Police seize country singer Mindy McCready's son in Arkansas, capping Florida centered story of decline
The story details sound like lyrics to a bad country song.
And, of course, much of it happened in Florida.
News that police had seized the 5-year-old son of Florida-bred country singer Mindy McCready in Arkansas Friday night capped a growing national story of decline with a twist centered on the Sunshine State.
McCready, a Ft. Myers native who moved to Nashville as a teen, saw her debut record, 1996's Ten Thousand Angels sell 2 million copies. But in recent years, her personal decline has drawn more attention than her music, capped by McCready's decision days ago to take her son Zander from the state in violation of court orders placing the boy with her mother.
Billy McKnight, McCready's ex-boyfriend and father to Zander, conducted an interview with NBC's Today show from Tampa, where he said the singer was "pushing her luck," in taking the boy while alleging he had been abused by her mother, Gayle Inge. Mother and daughter have fought over custody issues for years. In 2007, Inge was granted custody of Zander; they live in Lee County.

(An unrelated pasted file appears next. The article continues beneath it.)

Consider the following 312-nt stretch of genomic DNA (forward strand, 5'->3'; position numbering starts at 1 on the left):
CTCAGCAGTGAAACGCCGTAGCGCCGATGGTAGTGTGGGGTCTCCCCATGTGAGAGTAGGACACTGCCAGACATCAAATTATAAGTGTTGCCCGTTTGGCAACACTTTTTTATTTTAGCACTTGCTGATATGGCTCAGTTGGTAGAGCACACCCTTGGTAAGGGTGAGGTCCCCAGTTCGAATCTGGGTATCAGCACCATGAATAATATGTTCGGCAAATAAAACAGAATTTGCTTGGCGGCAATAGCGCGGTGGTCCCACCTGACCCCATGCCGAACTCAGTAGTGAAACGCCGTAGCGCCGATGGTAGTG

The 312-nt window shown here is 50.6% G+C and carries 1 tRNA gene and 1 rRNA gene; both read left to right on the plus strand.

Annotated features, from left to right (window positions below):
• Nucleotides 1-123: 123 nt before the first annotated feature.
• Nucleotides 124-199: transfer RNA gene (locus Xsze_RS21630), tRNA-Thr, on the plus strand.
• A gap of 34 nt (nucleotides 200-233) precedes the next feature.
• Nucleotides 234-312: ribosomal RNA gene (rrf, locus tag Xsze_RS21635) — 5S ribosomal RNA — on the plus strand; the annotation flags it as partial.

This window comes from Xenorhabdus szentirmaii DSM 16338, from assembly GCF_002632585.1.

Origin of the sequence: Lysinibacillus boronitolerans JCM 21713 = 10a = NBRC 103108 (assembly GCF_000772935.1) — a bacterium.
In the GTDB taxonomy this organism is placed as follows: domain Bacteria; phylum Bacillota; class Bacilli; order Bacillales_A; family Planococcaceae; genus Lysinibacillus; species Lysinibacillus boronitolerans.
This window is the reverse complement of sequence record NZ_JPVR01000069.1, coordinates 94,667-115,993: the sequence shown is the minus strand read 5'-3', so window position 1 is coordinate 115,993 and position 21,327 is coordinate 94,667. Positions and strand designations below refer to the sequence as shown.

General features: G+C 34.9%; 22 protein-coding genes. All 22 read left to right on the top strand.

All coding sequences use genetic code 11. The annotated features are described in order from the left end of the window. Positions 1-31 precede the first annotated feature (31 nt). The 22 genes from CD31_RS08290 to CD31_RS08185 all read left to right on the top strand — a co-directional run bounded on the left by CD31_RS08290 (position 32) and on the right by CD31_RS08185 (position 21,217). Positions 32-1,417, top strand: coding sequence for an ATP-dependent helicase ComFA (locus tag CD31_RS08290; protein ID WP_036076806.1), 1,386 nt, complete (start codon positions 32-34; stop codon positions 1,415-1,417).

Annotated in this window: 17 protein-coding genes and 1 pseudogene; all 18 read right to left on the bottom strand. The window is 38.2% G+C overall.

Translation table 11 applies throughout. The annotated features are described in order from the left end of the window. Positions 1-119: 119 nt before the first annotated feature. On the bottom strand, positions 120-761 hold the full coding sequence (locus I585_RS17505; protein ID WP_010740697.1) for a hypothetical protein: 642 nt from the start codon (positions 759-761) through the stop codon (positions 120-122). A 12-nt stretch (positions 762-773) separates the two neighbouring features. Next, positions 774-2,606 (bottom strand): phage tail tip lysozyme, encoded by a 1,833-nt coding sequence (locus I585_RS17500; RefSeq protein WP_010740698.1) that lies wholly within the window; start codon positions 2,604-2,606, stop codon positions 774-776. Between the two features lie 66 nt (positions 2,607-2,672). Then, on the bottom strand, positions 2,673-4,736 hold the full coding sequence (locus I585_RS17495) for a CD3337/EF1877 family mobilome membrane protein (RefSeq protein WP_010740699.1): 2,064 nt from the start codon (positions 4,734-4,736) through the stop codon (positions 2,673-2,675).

Local journalists have closely chronicled McCready's rise and fall, which included a 2005 overdose on a cocktail of drugs and alcohol in the lobby of an Indian Rocks Beach hotel. Back then, Times pop music critic Sean Daly wrote of McCready:
"So how does someone who lit up country radio with a string of fun, feisty hits fall so hard, so fast?
"She became a queen and a prima donna," says local radio personality Dave McKay, one half of the Randy & Dave Show on country music station WQYK-FM in Tampa. "She was too young" and her rise to fame was "too quick," McKay adds.
"She was like the Tasmanian Devil."
After the big coming-out party of Ten Thousand Angels, McCready released three albums over six years, none of which goosed the record-buying public like the first one. McCready would still make the news occasionally - but mainly for bickering with a series of fed-up record labels They wanted to sell her as a sex symbol; she wanted to be sold as a serious artist. With so many Shania wannabes and Mindy maybes waiting in the wings, Nashville has little patience with whiny divas who aren't selling records."